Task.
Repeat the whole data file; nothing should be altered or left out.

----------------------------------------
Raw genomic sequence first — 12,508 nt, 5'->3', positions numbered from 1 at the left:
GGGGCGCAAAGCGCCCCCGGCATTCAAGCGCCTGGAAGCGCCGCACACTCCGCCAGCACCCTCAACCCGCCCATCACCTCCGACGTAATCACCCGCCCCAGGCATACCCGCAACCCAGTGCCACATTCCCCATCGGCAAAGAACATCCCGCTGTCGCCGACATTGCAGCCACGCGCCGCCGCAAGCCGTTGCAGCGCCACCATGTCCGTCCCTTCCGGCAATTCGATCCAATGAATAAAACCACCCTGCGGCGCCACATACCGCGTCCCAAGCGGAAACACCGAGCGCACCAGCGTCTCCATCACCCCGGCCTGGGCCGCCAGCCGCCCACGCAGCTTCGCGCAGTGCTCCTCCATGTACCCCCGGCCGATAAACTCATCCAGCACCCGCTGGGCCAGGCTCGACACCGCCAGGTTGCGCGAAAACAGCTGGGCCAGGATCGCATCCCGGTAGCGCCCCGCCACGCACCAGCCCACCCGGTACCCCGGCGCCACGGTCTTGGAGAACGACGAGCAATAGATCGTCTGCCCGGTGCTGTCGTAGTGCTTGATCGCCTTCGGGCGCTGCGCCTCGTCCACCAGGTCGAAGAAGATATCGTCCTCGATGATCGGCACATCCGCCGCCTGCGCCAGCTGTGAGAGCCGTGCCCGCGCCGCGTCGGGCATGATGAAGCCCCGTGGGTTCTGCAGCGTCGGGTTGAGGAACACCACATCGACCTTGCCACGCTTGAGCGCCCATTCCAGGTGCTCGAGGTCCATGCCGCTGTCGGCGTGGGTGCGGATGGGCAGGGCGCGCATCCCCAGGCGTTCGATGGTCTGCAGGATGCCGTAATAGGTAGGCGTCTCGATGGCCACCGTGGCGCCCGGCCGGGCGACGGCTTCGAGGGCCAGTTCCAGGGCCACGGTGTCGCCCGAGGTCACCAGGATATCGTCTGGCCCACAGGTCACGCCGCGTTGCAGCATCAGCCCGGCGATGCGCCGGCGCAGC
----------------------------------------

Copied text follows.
Raw genomic sequence first — 12,508 nt, 5'->3', positions numbered from 1 at the left:
GGGGCGCAAAGCGCCCCCGGCATTCAAGCGCCTGGAAGCGCCGCACACTCCGCCAGCACCCTCAACCCGCCCATCACCTCCGACGTAATCACCCGCCCCAGGCATACCCGCAACCCAGTGCCACATTCCCCATCGGCAAAGAACATCCCGCTGTCGCCGACATTGCAGCCACGCGCCGCCGCAAGCCGTTGCAGCGCCACCATGTCCGTCCCTTCCGGCAATTCGATCCAATGAATAAAACCACCCTGCGGCGCCACATACCGCGTCCCAAGCGGAAACACCGAGCGCACCAGCGTCTCCATCACCCCGGCCTGGGCCGCCAGCCGCCCACGCAGCTTCGCGCAGTGCTCCTCCATGTACCCCCGGCCGATAAACTCATCCAGCACCCGCTGGGCCAGGCTCGACACCGCCAGGTTGCGCGAAAACAGCTGGGCCAGGATCGCATCCCGGTAGCGCCCCGCCACGCACCAGCCCACCCGGTACCCCGGCGCCACGGTCTTGGAGAACGACGAGCAATAGATCGTCTGCCCGGTGCTGTCGTAGTGCTTGATCGCCTTCGGGCGCTGCGCCTCGTCCACCAGGTCGAAGAAGATATCGTCCTCGATGATCGGCACATCCGCCGCCTGCGCCAGCTGTGAGAGCCGTGCCCGCGCCGCGTCGGGCATGATGAAGCCCCGTGGGTTCTGCAGCGTCGGGTTGAGGAACACCACATCGACCTTGCCACGCTTGAGCGCCCATTCCAGGTGCTCGAGGTCCATGCCGCTGTCGGCGTGGGTGCGGATGGGCAGGGCGCGCATCCCCAGGCGTTCGATGGTCTGCAGGATGCCGTAATAGGTAGGCGTCTCGATGGCCACCGTGGCGCCCGGCCGGGCGACGGCTTCGAGGGCCAGTTCCAGGGCCACGGTGTCGCCCGAGGTCACCAGGATATCGTCTGGCCCACAGGTCACGCCGCGTTGCAGCATCAGCCCGGCGATGCGCCGGCGCAGC